By Rebecca Aguilar.

Maybe you have spent years building your business and brand, but it takes one bad tweet or Facebook post by an employee to ruin everything. Once something goes viral there is no way to take it back. And do you really want to deal with a possible lawsuit over something an employee posted on social media?

That is why today whether you have two or 2000 employees, your company needs a social media policy. Simple guidelines will help them in their use of social media platforms during and after business hours.

A policy will also protect your company’s reputation and help avoid legal issues.

A social media policy helps employees know how to respond. It also helps them be aware that they represent the company after work hours and anything they post can affect the company.

The policy should include specific language on what social media platforms and company online pages (blogs, e-newsletters, texts, graphics, memes and company website) are covered by the policy.

Clear and simple guidelines allow the employee to avoid confusion as to what he or she can say on a social media platform. It can also encourage them to be more involved.

It should be tailored to what is best for your employees and the company. Here is a list of options you could adopt in your policy.

  • Be honest. What you post should be true.
  • Your opinions are yours, say so.
  • Be respectful online.
  • Being positive goes a long ways.
  • Share information the company has made public (awards, donations during causes, fundraising successes, promotions).
  • Don’t get into a war of words with those who disagree with you.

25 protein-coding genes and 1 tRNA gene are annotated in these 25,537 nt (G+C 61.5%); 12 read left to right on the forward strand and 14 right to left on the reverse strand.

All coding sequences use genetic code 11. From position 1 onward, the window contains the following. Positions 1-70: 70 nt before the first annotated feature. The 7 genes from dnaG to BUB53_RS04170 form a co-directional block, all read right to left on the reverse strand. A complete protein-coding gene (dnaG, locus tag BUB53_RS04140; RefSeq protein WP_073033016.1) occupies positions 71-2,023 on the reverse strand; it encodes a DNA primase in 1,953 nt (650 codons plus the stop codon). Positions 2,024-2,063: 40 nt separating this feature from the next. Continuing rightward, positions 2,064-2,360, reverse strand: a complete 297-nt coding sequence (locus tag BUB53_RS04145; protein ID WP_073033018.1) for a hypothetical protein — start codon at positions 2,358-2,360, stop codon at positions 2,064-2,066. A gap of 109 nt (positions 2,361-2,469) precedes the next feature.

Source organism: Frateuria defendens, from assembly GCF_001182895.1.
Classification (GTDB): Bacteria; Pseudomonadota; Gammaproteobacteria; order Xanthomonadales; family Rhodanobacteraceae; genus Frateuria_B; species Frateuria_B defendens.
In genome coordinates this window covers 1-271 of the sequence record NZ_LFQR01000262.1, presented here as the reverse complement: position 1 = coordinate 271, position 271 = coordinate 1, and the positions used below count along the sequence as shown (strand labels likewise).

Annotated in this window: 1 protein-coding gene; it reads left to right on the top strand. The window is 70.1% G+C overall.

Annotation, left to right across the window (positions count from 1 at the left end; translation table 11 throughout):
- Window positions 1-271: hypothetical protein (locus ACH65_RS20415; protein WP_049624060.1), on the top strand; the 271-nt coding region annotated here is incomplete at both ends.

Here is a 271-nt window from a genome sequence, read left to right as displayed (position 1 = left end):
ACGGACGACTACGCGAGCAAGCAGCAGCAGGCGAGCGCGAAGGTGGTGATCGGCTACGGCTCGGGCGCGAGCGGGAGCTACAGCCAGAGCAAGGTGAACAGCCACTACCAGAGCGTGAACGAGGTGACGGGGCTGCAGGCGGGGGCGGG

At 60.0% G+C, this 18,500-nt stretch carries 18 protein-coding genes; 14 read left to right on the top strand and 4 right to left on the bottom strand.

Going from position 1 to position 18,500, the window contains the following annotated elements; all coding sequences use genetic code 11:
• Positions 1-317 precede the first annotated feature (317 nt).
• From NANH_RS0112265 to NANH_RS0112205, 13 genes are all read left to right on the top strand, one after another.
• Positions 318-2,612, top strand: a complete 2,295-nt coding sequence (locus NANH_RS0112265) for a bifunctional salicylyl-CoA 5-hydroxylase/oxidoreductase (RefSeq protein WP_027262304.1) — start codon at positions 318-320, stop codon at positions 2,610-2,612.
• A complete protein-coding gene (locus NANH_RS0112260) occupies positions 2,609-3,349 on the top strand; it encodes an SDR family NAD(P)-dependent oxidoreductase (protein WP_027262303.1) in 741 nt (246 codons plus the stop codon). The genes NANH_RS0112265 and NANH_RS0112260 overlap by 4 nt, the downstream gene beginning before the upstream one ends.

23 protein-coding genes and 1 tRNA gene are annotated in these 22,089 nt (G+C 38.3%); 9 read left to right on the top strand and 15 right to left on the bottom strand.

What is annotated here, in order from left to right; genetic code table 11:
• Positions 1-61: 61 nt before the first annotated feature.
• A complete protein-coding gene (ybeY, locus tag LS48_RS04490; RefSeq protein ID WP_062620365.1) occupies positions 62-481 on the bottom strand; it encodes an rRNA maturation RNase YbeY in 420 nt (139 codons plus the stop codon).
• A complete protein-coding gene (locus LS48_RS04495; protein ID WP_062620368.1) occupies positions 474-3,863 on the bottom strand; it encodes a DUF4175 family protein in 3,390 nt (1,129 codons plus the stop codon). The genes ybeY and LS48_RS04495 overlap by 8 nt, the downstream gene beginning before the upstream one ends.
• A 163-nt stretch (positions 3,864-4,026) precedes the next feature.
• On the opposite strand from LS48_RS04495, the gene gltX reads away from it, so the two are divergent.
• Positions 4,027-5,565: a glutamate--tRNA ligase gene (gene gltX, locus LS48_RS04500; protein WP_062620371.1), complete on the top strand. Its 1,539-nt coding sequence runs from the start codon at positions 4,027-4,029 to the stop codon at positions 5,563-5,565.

• Confidential company information should remain confidential. Don’t post it.
  • Don’t criticize the competition.
  • When in doubt about a post you want to make, ask HR, social media manager or immediate supervisor for advice.
  • No posting of inappropriate photos, memes, graphics or text.
  • Harassing and/or hateful posts will not be tolerated.
  • Think before you post and use your best judgment.
  • ­Employees should inform a supervisor if they are being harassed on social media.
  • Remember even after business hours, what you post can be a positive or negative reflection of your employer.

Your social media policy should be included in the employee handbook, and should be addressed with every new employee when they join the company.

If possible, once or twice a year hold a meeting to go over the social media guidelines to make sure your communication and expectations are clear to your employees. There is no room for lack of communication or miscommunication when you are dealing with social media that reaches millions around the world.

Update your social media policy at least once year.

It is key to have a social media manager who can be responsible for your company’s social media platforms and posts. This person should also make sure that employees are following the policy set by the company. The social media manager should set the tone for the company online by following the same policies set for employees.

As we have shared before “One post can make or break you.”

Working on strategy

Rebecca Aguilar is a multiple award-winning journalist and social media leader. Aguilar is also the founder of the largest Latina virtual networking group “Wise Latinas Linked” on Facebook and LinkedIn. Follow her on twitter @RebeccaAguilar

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